The New Economic Development Program: School Choice

Spend any time around a state capitol and you’ll hear the phrase “economic development” about once every 10 minutes. It’s logic. Every program that politicians want to institute must be funded by taxes. Taxes are paid because of economic activity. More economic activity, more taxes. More taxes, more programs. More programs, happier politicians.

Aside from the thorny issues surrounding politicians’ handling of taxpayers’ money, economic development also benefits almost everyone. Strong communities are built on a foundation of economic activity, and good jobs can attract people to a city, state, or even country.

Politicians are constantly looking for new programs to promote economic development. They often make terrible decisions in this quest.

My hometown of Kansas City straddles the Missouri-Kansas border. For decades, politicians on either side of the state line poached businesses on the other side with tax incentive deals and other forms of corporate welfare whose costs were clear and whose the benefits were often illusory. Even though there were benefits, they were almost immediately nullified by politicians across the state line doing the same for someone else.

Is there a better way to try to attract businesses and the jobs they create? Politicians should consider school choice.

Imagine this pitch:

If you locate your business in our state, your employees will be able to choose from a wide variety of public and private schools. In fact, we have a program that lets you put your child’s education funding into a flexible-use spending account that you can spend with hundreds of eligible providers. (Why yes, it’s a lot like the health savings account you offer your employees as part of an attractive salary package.) But it’s not just that. We have a thriving network of microschools, small schools that offer a level of personalization and community almost impossible at a large school. We have amazing charter schools that focus on everything from STEM to classical education. We are open and have a vibrant home schooling community. And, our public school system has an open enrollment program that allows your child to attend any public school in the area, even if you don’t live in that school’s attendance zone.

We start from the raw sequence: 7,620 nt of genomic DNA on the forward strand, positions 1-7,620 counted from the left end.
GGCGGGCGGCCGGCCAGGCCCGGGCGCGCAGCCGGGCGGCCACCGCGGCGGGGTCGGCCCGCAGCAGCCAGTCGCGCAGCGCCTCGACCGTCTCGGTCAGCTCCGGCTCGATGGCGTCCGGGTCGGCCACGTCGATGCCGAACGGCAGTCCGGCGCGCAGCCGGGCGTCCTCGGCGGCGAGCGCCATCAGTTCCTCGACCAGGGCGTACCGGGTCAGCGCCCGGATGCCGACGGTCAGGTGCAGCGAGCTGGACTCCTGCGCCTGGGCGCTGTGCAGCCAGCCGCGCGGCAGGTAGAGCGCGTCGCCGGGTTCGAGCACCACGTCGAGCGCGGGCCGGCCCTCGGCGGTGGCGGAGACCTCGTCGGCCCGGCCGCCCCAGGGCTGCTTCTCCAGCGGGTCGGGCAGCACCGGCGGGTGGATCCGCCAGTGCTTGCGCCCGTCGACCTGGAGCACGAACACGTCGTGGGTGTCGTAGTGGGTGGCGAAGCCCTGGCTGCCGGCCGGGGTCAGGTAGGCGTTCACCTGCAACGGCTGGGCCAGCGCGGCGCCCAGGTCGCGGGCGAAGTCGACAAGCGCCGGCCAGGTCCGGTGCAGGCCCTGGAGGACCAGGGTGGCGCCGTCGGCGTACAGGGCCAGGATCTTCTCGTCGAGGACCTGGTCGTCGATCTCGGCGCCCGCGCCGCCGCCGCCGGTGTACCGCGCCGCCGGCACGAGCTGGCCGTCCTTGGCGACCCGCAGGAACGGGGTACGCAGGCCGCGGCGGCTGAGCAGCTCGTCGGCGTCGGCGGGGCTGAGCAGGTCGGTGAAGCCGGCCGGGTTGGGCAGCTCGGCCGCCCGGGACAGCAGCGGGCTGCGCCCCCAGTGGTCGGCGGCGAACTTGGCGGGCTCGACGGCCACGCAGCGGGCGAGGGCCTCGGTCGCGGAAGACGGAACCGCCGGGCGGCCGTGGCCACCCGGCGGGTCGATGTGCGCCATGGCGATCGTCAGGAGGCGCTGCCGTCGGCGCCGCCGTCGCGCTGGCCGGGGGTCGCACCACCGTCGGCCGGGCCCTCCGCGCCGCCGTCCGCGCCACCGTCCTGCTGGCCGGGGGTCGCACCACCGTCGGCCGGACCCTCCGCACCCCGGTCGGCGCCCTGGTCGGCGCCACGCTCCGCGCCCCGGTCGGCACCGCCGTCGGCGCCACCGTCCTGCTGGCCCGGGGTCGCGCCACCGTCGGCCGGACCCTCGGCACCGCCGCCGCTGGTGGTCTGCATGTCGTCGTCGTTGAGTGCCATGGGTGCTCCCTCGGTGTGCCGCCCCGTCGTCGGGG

Compare this to other alternatives:

We’d love for you to locate your headquarters here, but your employees will likely want to relocate to live within the borders of the top-performing school district. Yes, property prices are 25% higher than anywhere else and any of you who try to move there will only go up, but that’s the only way to get into these schools. You can always pay them more (nervous laughter).


We’d love for you to set up your offices here, but the local district only has a few magnet schools and limits the number of charter schools, so they’re already oversubscribed and your employees will have to try their luck in the lottery. If they lose, they might want to move to one of the better performing neighborhoods, but that might mean a 30-45 minute drive to the office. And there are always the private schools (nervous laughter).


Yes, we realize that other states you are considering moving your headquarters to have strong school choice policies that provide families with many schooling options. We keep trying to get them adopted in our state, but we have powerful teachers’ unions here, and, well, you know how it goes. Maybe if you move here, you can help us lobby for them (nervous laughter)!

If I were mayor or governor, I think I would rather take the first step than any of the others. Oh, and by the way, these programs are popular, and private school choice programs save money. What else is there to want?

Bartley Danielson, a professor at the North Carolina State University School of Business, has tracked the impact of school choice on economic development and says that “in areas where there is no no restrictions on family participation [in school choice programs], we see that these areas are becoming more coveted and bringing more economic vitality to these communities. This should not surprise us.

As businesses adapt to a post-COVID economy and change the calculus of where they want to operate to take into account everything from housing markets to tax rates to weather, thinking about the educational options that their employees would have should become increasingly important.

As politicians consider the opportunity presented by large employers moving from less desirable locations, they should think about using school choice as a magnet to attract business to their state.

Ryan H. Bowman